NBAA Members Urged to Contact Congress on Aviation Tax Reform Issues

As the highly publicized aviation tax reform legislation moves forward in Washington, DC, NBAA continues its advocacy work, and urges association members to contact Congress on aviation-related issues included in the larger aviation tax reform bills.

Three issues impacting business aviation are in question:

Immediate expensing
Like-kind exchanges
Taxes applicable to aircraft management companies

The House and the Senate have taken slightly different approaches on dealing with bonus depreciation. Both bills contain provisions regarding depreciation of business assets (including aircraft), which allow 100 percent immediate expensing, or bonus depreciation, for property used in business, if that property is placed in service after Sept. 27, 2017, and before Jan. 1, 2023.

In the House bill, both new and pre-owned equipment qualify for immediate expensing. However, the Senate bill allows immediate expensing only for new equipment; pre-owned equipment does not qualify for bonus depreciation. Immediate expensing expires in the House bill on Jan. 1, 2023, while the Senate language allows immediate expensing to continue after 2023, with annual phase downs until 2027.

Both bills repeal like-kind exchanges for business assets, including aircraft. Currently, like-kind exchanges allow property used in business to be exchanged for a similar business asset while deferring any taxable gain on the sale.

“The immediate expensing provision helps make up for the like-kind exchange repeal, but there is, of course, a sunset date for immediate expensing,” said Scott O’Brien, NBAA’s senior director of government affairs. “But the Senate language, which does not allow immediate expensing for pre-owned equipment, is a disincentive for the purchase of pre-owned business aircraft.”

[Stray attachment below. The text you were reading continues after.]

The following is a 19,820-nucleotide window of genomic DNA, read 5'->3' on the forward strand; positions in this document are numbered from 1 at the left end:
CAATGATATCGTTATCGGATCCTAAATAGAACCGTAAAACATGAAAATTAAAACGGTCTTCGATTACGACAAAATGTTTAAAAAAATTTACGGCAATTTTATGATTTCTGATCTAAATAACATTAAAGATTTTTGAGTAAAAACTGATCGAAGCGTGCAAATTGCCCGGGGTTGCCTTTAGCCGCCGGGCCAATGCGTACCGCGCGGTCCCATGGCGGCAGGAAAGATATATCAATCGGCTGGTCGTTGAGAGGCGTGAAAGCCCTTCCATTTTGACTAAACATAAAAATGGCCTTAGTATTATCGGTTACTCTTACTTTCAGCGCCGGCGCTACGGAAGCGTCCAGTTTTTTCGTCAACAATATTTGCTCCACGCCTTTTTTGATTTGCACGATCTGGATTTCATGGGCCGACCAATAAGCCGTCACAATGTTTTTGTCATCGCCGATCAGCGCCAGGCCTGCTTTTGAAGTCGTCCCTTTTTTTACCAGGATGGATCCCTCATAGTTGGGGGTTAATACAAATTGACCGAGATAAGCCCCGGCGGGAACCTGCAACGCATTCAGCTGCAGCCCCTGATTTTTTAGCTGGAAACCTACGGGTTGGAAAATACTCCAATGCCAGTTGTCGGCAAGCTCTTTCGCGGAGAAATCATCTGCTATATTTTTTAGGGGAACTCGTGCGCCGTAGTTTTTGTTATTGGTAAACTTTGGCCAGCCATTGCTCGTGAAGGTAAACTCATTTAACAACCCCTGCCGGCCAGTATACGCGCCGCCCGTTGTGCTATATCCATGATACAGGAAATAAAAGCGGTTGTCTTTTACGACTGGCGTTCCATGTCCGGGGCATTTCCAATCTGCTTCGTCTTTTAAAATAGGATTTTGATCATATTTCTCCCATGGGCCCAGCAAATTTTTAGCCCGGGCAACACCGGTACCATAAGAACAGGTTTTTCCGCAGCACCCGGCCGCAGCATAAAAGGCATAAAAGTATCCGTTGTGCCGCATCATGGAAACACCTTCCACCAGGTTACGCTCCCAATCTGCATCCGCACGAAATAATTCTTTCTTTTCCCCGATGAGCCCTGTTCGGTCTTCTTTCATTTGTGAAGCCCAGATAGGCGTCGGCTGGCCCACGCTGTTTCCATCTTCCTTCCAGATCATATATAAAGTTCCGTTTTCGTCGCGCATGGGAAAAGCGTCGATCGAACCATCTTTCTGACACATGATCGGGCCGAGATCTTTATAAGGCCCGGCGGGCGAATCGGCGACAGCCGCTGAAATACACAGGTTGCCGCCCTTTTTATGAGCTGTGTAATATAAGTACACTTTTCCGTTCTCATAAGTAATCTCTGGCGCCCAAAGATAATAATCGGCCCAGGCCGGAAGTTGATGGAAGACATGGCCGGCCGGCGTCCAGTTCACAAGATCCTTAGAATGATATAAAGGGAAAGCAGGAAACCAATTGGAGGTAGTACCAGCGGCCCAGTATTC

NBAA has been an active member of the Like-Kind Exchange Coalition for a number of years, working alongside equipment manufacturers/dealers and car […]

By |December 25th, 2017|Categories: Aircharter News|0 Comments

Supersonic boost

Supersonic boost as Aerion links with Lockheed Martin
Two leaders in supersonic technology, Aerion and Lockheed Martin have announced an MOU to explore the feasibility of a joint development of the world’s first supersonic business jet, the Aerion AS2. Over the next 12 months, the companies will work together to develop a framework on all phases of the programme, including engineering, certification and production.

Aerion Chairman Robert Bass said: “This relationship is absolutely key to creating a supersonic renaissance. When it comes to supersonic know-how, Lockheed Martin’s capabilities are well known, and, in fact, legendary. We share with Lockheed Martin a commitment to the long-term development of efficient civil supersonic aircraft.”

Lockheed Martin, known for developing the world’s leading supersonic combat aircraft, the F-16, the F-35, and F-22, as well as the Mach 3+ SR-71 reconnaissance aircraft, is committed to fostering new innovations and developing supersonic technologies with civil and commercial applications.
“We are excited to work with Aerion on their development of the next-generation, efficient supersonic jet that will potentially serve as a platform for pioneering future supersonic aircraft,” said Orlando Carvalho, executive vice president, Lockheed Martin Aeronautics.
The MOU is the result of extensive discussions between Aerion and Lockheed Martin’s Skunk Works® Advanced Development Programs team. For close to 75 years, Skunk Works has existed to create revolutionary aircraft that push the boundaries of what is possible.

“Following our initial review of Aerion’s aerodynamic technology, our conclusion is that the Aerion AS2 concept warrants the further investment of our time and resources,” said Carvalho. “We are committed to remaining on the cutting edge of aerospace technology and are excited to examine the contribution we might make to working with Aerion on making aviation history.”